Using flavors to create a new cloud server¶
When you create a cloud server, you establish its basic configuration by selecting from the available flavors. Similar flavors are grouped as flavor classes.
A flavor is the definition of the characteristics and resources that are assigned to a cloud server when it is created.
For example, you can create a 1 GB server by selecting the General Purpose flavor class and the 1 GB General Purpose v1 flavor. By making one choice of a flavor, you create a server with the following characteristics:
- Flavor ID:
The flavor's unique identifier,
is used in the API to specify a desired flavor.
Flavor IDs are returned by the List Flavors API operation, described in the Cloud Servers API documentation.
description is the friendly name for the flavor.
1 GB General Purpose v1.
memory is the amount of RAM, available to this flavor,
specified in megabytes.
For example, 1 GB of available RAM.
Flavor disk / system disk¶
Sometimes also called boot disk,
flavor disk / system disk describes
the size of the first disk that
the server will attempt to access and boot from,
much like the first physical hard drive
plugged into a physical computer.
For example, a
has a 20 GB system disk.
Ephemeral / data disk¶
Data disk space, versus system disk space, is additional disk space spread across one or more virtual disks, available to use for application data, caching, or other scenarios.
Not all flavors have data disks assigned to them.
For example, the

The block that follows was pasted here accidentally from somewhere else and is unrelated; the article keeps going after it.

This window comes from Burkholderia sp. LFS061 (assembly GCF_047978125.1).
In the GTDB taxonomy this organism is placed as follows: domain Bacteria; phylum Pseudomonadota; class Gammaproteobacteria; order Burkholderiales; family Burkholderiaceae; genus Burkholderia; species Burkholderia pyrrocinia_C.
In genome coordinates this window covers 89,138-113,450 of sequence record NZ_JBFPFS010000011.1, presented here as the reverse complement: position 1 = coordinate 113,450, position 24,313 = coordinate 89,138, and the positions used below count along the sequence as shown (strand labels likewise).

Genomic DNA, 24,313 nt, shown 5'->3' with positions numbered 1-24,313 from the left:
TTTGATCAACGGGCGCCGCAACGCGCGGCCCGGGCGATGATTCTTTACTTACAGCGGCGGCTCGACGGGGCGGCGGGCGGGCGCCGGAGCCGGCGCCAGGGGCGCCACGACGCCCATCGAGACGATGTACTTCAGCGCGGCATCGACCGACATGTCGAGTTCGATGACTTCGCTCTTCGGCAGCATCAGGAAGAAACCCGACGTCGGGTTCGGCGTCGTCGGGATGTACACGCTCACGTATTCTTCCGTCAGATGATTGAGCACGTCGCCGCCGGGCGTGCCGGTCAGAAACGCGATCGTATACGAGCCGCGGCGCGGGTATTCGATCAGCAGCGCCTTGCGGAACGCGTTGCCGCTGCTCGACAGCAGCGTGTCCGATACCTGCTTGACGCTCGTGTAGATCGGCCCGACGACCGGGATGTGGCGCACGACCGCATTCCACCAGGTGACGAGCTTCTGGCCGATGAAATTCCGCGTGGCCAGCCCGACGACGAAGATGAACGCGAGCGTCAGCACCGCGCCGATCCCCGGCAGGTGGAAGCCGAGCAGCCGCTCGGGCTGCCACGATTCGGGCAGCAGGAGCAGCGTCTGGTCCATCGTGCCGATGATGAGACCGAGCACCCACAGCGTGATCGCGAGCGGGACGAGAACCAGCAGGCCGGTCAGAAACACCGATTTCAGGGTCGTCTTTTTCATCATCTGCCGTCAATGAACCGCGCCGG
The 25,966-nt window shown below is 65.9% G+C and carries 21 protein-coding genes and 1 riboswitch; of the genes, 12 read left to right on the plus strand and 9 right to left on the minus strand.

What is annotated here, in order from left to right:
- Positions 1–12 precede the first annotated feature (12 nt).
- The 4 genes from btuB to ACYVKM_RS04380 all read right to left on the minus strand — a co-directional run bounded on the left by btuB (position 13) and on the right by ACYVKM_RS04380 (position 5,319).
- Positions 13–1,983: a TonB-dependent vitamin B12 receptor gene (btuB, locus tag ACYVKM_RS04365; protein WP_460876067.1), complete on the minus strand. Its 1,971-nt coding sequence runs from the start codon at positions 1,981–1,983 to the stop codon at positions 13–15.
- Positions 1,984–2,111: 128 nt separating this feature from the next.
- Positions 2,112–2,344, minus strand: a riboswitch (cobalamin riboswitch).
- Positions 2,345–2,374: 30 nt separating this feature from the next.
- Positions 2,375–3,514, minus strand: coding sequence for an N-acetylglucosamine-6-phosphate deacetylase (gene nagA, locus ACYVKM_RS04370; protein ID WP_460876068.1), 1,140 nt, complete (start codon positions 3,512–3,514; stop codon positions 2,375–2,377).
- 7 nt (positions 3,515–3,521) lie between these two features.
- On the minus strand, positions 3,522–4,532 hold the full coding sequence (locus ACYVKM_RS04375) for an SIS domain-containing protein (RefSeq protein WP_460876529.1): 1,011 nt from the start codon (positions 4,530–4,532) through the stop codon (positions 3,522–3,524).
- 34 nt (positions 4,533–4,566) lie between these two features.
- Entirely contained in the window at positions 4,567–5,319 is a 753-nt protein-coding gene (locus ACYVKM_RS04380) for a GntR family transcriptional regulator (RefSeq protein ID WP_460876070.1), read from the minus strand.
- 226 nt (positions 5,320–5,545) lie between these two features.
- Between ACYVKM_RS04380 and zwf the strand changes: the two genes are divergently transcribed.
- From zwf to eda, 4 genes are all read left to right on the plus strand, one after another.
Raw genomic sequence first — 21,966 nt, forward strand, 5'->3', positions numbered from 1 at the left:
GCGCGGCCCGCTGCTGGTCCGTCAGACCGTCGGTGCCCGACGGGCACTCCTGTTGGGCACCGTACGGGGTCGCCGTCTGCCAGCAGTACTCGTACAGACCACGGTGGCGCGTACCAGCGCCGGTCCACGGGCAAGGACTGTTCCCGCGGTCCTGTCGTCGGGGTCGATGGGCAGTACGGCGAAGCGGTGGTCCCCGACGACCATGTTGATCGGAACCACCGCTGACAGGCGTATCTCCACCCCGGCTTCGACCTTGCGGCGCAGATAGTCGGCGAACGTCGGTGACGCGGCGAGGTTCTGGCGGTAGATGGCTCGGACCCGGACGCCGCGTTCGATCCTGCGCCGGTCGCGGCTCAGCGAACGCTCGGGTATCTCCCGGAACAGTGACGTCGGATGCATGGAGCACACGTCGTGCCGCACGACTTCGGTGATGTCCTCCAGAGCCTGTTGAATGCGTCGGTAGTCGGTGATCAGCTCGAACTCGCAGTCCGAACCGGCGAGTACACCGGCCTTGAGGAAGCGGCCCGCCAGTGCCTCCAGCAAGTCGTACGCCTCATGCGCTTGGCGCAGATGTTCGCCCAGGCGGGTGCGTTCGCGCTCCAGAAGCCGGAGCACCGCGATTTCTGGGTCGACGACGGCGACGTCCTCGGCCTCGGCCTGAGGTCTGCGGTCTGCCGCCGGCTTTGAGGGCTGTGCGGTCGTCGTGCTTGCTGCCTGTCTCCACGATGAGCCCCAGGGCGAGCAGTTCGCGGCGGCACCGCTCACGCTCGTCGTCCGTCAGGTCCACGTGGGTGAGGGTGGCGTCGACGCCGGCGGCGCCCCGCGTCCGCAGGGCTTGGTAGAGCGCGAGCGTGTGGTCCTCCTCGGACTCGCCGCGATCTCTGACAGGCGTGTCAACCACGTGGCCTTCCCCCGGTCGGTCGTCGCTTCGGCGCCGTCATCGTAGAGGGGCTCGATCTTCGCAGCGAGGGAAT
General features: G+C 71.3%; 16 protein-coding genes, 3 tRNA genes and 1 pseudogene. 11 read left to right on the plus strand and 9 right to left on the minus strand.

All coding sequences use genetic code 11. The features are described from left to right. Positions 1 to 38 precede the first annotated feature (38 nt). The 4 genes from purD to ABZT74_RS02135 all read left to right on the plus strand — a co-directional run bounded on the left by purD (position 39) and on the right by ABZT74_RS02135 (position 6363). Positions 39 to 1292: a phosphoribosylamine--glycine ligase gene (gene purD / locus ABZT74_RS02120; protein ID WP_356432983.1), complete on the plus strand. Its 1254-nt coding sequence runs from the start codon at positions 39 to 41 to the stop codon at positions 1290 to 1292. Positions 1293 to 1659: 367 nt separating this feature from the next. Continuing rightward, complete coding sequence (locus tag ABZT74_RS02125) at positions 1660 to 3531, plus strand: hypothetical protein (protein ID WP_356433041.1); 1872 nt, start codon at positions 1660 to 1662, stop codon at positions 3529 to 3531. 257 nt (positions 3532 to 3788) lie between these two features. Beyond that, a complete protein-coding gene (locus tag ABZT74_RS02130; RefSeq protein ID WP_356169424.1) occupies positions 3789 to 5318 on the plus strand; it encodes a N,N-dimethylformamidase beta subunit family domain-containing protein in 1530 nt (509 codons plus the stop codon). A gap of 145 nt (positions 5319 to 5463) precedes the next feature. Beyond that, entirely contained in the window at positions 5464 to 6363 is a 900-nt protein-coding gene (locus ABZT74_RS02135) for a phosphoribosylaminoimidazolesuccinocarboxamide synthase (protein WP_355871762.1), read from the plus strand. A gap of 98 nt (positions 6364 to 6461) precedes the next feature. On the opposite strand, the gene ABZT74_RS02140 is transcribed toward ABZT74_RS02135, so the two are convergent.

general1-1 flavor provides no data disk.
In addition, there are some important things to be aware of when using data disks:
- Data disks are not captured when a snapshot/image of your server is created; only the system disk is captured. Using a backup solution such as Rackspace Cloud Backup is highly recommended if you use data disks to store critical data.
- Data disks may need to be formatted, partitioned, or grouped into a software RAID group. The data disks are provided as empty or raw disks in some cases to allow you maximum flexibility in using them.
Swap is the size of an additional partition provided to your instance that would generally be used by Linux for swap memory space.
Rackspace does not provide a swap partition for most flavors, as it can degrade performance or hide memory usage issues.
Rackspace recommends choosing a server flavor with enough RAM to support your application without the use of swap.
vCPUs is the number of virtual CPU cores
available to this flavor.
This is important when planning and deploying applications
that are multi-threaded or CPU constrained.
For example, the
general1-1 flavor has 1 vCPU assigned.
Depending on the flavor, vCPUs may be provided exclusively to your instance, or may be shared in a time-slicing fashion with other virtual machines.
The amount of aggregate outbound bandwidth across all attached networks (PublicNet, ServiceNet, Cloud Networks) on your Cloud Server.
For more information on the different networks available to your Cloud Server, see Working with networked Cloud Servers.
Maximum outbound public bandwidth is limited to 40%
of the aggregate, while inbound traffic is not limited.
In the case of the
aggregate bandwidth of 200 Mb/s
(Megabits per second) means that you can
generate 80 Mb/s of outbound traffic.